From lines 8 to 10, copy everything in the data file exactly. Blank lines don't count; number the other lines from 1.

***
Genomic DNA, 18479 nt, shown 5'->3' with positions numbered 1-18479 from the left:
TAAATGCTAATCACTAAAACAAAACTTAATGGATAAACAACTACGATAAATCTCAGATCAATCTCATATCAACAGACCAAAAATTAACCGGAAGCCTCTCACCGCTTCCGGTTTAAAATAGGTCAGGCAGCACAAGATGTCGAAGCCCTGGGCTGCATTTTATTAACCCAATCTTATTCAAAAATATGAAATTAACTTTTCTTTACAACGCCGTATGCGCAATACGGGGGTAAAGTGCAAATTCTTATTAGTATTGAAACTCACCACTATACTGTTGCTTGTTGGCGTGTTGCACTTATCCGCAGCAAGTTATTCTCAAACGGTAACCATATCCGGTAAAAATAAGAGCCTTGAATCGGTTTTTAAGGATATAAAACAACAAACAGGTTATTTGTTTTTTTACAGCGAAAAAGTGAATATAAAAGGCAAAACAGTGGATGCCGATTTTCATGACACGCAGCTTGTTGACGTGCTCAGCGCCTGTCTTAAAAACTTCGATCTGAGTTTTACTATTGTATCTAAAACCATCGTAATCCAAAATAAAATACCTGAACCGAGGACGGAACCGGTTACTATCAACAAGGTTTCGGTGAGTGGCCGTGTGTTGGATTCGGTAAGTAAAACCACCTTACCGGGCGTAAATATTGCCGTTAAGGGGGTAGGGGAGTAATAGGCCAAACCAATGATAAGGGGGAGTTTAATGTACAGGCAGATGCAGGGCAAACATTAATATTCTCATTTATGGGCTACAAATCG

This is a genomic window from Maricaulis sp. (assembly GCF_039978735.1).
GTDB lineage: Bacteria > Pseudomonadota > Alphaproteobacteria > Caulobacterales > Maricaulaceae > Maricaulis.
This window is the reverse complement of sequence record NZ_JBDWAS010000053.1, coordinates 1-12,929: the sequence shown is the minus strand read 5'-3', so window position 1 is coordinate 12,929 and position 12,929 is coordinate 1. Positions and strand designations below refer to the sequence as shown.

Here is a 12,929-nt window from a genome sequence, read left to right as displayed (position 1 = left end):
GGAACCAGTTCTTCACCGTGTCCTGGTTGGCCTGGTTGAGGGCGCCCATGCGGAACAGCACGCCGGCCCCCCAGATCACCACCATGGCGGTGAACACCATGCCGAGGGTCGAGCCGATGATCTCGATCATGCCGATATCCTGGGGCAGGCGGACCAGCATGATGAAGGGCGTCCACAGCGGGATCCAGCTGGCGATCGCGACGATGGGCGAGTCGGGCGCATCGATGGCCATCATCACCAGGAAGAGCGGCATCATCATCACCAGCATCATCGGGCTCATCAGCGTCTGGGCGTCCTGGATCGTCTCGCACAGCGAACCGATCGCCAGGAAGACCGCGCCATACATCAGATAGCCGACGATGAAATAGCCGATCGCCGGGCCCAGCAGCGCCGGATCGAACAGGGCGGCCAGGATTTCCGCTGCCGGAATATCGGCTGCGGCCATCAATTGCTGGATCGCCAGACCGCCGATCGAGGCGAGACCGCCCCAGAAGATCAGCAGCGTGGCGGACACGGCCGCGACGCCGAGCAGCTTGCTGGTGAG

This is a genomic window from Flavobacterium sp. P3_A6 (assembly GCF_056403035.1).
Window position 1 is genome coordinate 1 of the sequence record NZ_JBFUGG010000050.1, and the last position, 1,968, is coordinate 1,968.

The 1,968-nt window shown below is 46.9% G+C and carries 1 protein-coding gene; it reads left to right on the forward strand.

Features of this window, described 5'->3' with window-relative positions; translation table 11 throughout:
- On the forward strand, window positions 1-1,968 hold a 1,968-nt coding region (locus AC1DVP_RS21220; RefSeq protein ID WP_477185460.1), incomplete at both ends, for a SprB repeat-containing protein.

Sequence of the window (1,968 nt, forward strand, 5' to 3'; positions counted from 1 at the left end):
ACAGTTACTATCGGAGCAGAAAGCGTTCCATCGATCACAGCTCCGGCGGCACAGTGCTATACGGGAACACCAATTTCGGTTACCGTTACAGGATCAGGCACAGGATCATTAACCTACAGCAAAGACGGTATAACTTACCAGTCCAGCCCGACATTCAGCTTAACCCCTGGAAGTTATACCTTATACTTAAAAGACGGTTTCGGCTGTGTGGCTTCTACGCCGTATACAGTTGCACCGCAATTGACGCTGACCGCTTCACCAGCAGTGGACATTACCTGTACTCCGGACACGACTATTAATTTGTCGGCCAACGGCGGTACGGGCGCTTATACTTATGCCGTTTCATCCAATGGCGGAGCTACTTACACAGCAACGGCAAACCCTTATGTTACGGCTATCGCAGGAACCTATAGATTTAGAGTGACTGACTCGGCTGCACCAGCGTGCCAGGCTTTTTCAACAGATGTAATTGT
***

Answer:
This is a genomic window from Flavobacterium sp. P3_A6 (assembly GCF_056403035.1).
Window position 1 is genome coordinate 1 of the sequence record NZ_JBFUGG010000050.1, and the last position, 1,968, is coordinate 1,968.

The 1,968-nt window shown below is 46.9% G+C and carries 1 protein-coding gene; it reads left to right on the forward strand.